The title of this post, Why I’m Wild About Ravenous Romance, isn’t an accident. The odds are I would never write anything that dramatic (or painfully self-indulgent) in a blog post title unless I had a good reason. In this case it’s about search engines. About four years ago a nasty low end blogger wrote a negative post with a similar title and I’d like something to show up that balances that post out. From my own POV, as someone who has been working with Ravenous for almost four years now. I knew it would take time, but I’ve never been in a hurry.
The main reason why I waited so long to write this post had more to do with gathering information from my personal experiences than anything else. To write a blog post about a new publisher, before that new publisher has even had a chance to do anything is just dumb. I’ve worked with a lot of publishers in the past twenty years. I’ve worked as an editor for magazines, small tabloids, and print media. I worked in advertising for a wig company in Japan that paid very well. I’ve worked with all the LGBT presses there are. I’m not mentioning these things to brag or boast. I’m mentioning them to show that I have the experience on which to base my opinions on publishers, and to form a subjective opinion.
If you spend too much time reading the nasty bloggers you’d think publishing was this cutthroat business where everyone’s worried about sales and promotion. But I’ve always found that publishing, in a general sense, is a decent, friendly industry with nice people who tend to be more open-minded about things. I don’t think I’ve been lucky when I say I’ve only worked with one gay publisher in the past who was an asshat, while the rest of my publishers have been spectacular…all of them. I think most people who have worked in publishing for a while would agree with me that it’s a nice business to be in. Even as far as competition goes, most people in publishing would agree that there’s room for everyone…and room to support those who are starting out.
One of the publishers with whom I’ve worked closely has been Ravenous Romance, a digital only e-publisher that launched its web site four years ago. Though I’ve never met anyone from Ravenous in person, I’ve gotten to know them all from the owners to the cover artists to the copy editors. And every single time the work experience has been positive. I’ve been paid on time, I’ve never had to worry about quarterly statements, and the check, as they say, has always been in the mail from day one. They also pay advances in some cases, which is not common for most e-publishers nowadays. For me, those advances are more than money. They mean the publisher trusts the author and knows the author will deliver and follow the contract. And it’s that kind of trust that means all the difference in the world to authors.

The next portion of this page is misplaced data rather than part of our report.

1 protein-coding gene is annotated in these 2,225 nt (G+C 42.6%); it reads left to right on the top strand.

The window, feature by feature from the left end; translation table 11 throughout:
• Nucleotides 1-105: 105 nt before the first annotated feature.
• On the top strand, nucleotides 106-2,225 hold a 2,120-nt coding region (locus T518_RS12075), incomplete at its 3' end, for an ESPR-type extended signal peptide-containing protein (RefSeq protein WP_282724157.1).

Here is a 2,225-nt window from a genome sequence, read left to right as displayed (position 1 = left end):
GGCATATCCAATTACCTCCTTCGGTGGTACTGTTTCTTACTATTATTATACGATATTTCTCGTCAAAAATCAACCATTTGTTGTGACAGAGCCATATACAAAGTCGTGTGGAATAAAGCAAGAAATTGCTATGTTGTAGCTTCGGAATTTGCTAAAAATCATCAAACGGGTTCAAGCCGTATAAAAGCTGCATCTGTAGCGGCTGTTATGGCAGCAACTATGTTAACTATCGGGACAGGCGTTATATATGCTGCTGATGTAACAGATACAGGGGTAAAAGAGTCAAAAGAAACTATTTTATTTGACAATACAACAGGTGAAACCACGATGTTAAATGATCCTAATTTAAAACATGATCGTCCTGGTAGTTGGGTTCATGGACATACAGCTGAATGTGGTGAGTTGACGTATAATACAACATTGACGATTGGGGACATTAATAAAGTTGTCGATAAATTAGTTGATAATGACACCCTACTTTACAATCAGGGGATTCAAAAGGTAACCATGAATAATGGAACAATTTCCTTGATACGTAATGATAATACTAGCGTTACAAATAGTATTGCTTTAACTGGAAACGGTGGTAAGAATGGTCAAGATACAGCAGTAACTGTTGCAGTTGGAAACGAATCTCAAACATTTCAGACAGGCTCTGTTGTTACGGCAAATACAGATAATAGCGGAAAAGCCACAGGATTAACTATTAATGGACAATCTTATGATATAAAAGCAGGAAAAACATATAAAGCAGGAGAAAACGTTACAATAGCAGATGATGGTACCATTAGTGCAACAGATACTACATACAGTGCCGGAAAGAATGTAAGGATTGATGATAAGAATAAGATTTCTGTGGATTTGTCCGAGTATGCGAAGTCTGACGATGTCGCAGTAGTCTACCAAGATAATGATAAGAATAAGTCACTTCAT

As an unagented author with more than 100 listed published works on goodreads alone, it hasn’t always been easy dealing with the business end of publishing. I don’t like dealing with it, but I’ve had to learn that I represent myself and I’m responsible for my own best interests, not the publisher’s best interests. And I’ve never had any issues with any publisher except that one gay press that shall not be named here. With Ravenous the hardest thing for me to do has been not to get too friendly, and to keep that distance between author an publisher, to keep things businesslike. They are such decent people it’s been hard to do. And, I tend to keep things simple and I don’t ever make unrealistic demands on any of my publishers either. In other words, I’m not a pain in the ass. I don’t e-mail them ten times a day. I don’t need them to coddle me. I do my job, I follow the contract, and I keep it professional at all times. I often wonder what they think of ME, because I tend to be so hard to reach on an emotional level.
As I said, I’ve wanted to write this post for a long time for many reasons, not just because of that nasty low end blogger. And I’ve saved the most important for last. When I started to get interested in e-publishing everyone was laughing at it…even my best friend who is a literary agent for over thirty years. He told me e-books would never “take off.” I’m glad I didn’t listen. When I started working with Ravenous I will admit I had my reservations because they were so new and e-publishing was so knew. I come from an old school that’s not really that old but it is specific. Books took months…or years…to be published, lgbt authors were paid flat fees (no more than fifty bucks) and with copies, and when print books were released I almost never knew when they were out. Once I stumbled on one in a bookshop and didn’t even know it had been released.
That all changed for me with Ravenous Romance, especially the lgbt part of it. They’ve given me the chance to write gay fiction I never thought I’d be able to write in my lifetime. I’d always wanted to do it but there weren’t any publishers (or agents) that would take a chance on the kind of lgbt fiction I was writing. I’ve never been told I couldn’t do something. And for me that’s the biggest reason why I’ve enjoyed working with Ravenous, and hope to continue working with them in the future.
But more important, all this is based on my own personal experience, not hearsay from someone who knew someone who had a friend who knew someone who worked with a publisher. And if you have any questions, feel free to e-mail me.